Regarding the Sept. 20 article, "Government failure, private success": The needs of the people affected by hurricanes Katrina and Rita are enormous and cannot be served by voluntary, or private, help alone - regardless of how efficient that help has been thus far. Government help is vital.
The reason why the spectacle of government's ineptitude was so disturbing was because there is no private system that will automatically respond if the key first responder system breaks down. It is fantasy to think that voluntary or private organizations will be able to meet all needs; the charities themselves will tell you the necessity of government involvement.
Even now, there is no system set up for large-scale delivery of healthcare services. Are we to expect Wal-Mart, as laudable as its actions have been, to provide this service to all the victims of Katrina? Government is a necessity and insinuating otherwise is simplistic. The issue is making sure that professionals are appointed to key positions in agencies like FEMA and that sufficient funding and attention is devoted to helping make government work properly.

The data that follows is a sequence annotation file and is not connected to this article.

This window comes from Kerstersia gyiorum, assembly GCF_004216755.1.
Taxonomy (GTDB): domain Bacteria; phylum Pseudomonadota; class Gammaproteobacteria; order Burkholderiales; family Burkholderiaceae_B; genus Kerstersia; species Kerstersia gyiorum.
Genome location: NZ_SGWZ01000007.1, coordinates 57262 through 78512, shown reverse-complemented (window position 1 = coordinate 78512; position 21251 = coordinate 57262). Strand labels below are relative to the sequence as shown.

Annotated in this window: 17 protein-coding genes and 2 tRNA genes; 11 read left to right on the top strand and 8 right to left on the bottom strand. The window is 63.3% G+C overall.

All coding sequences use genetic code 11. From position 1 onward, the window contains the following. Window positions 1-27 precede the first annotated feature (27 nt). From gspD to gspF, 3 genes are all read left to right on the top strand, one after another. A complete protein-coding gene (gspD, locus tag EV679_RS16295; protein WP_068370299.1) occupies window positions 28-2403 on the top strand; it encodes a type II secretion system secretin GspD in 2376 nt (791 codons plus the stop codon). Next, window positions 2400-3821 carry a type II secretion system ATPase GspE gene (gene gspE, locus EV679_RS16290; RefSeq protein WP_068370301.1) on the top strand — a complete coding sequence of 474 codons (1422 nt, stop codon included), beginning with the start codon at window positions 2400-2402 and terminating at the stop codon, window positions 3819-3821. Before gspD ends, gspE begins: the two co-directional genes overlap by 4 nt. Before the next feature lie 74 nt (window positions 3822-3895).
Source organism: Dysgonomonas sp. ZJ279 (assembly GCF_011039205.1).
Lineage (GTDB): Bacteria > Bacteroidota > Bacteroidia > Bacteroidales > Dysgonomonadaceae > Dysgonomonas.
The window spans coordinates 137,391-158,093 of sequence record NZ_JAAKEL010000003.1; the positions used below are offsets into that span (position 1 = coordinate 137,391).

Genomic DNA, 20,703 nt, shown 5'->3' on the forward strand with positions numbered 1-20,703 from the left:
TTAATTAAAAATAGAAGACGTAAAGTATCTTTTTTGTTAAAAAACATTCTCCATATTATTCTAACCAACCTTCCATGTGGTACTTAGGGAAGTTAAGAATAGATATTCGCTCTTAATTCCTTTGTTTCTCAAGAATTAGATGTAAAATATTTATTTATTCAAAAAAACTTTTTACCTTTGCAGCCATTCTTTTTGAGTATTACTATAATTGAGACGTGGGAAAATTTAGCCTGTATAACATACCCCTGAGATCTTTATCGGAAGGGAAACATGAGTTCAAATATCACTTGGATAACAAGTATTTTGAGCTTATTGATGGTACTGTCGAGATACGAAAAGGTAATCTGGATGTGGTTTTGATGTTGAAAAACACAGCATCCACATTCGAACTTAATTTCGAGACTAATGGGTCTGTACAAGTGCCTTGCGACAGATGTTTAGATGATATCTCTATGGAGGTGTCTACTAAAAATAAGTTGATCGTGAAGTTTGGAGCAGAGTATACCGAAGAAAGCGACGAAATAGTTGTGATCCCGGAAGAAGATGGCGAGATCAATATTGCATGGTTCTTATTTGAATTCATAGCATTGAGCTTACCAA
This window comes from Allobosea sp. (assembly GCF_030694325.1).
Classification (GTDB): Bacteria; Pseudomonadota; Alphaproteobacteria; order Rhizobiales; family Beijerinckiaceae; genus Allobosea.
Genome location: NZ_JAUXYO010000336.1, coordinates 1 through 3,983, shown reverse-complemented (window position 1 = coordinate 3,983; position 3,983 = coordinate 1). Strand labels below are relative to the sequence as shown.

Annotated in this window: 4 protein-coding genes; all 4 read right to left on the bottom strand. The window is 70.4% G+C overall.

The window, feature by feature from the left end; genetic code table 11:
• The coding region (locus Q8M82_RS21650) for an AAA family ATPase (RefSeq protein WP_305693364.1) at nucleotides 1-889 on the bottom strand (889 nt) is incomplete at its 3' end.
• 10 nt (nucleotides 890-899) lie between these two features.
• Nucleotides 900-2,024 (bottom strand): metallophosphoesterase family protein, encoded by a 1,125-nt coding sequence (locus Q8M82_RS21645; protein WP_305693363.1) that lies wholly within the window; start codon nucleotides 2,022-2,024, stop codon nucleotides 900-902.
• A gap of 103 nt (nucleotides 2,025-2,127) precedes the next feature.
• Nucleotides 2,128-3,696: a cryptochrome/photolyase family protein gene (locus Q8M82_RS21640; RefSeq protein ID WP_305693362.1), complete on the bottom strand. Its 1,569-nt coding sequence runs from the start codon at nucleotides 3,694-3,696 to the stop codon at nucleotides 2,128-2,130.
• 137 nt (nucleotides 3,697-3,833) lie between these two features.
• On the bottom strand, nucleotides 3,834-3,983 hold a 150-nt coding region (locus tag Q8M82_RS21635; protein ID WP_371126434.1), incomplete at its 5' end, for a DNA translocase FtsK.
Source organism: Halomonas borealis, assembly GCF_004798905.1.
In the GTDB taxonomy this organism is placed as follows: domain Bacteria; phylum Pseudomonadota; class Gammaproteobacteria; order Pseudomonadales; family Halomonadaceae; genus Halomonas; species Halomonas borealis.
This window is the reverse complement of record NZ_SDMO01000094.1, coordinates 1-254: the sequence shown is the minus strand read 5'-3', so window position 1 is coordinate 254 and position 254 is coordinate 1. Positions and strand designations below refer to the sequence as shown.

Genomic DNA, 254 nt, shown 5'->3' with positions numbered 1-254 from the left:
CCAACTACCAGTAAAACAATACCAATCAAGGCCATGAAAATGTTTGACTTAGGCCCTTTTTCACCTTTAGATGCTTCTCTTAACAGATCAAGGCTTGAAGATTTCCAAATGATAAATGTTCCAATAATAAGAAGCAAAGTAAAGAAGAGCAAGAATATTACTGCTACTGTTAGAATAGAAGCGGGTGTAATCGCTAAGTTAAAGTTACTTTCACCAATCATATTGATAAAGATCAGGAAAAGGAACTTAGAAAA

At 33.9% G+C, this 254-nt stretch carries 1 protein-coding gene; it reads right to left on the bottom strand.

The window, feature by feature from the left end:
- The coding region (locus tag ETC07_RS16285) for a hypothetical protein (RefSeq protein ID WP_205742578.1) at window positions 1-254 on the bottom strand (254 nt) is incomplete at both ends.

Former program officer, September 11th Fund
Regarding Mark Rice-Oxley's Sept. 27 article "Christianity in a nutshell: Britain's '100-Minute Bible'": I've done a sermon titled "The Whole Bible in 10 Minutes" for years. The audiences that most appreciate it are those in their 80s and 90s who have been exposed to the Bible in detail. I suspect that the "verse-by-verse" people miss the point. There is danger in someone mistaking the reading of a 100-minute Bible for complete knowledge. There is also great danger in someone being exposed to isolated verses woven by a preacher or devotional writer and thinking that, too, is the same as reading the Bible. At least the short version lets you know there is a whole story of salvation beyond the condensed text, and those who published it don't call their work "the same as the Bible."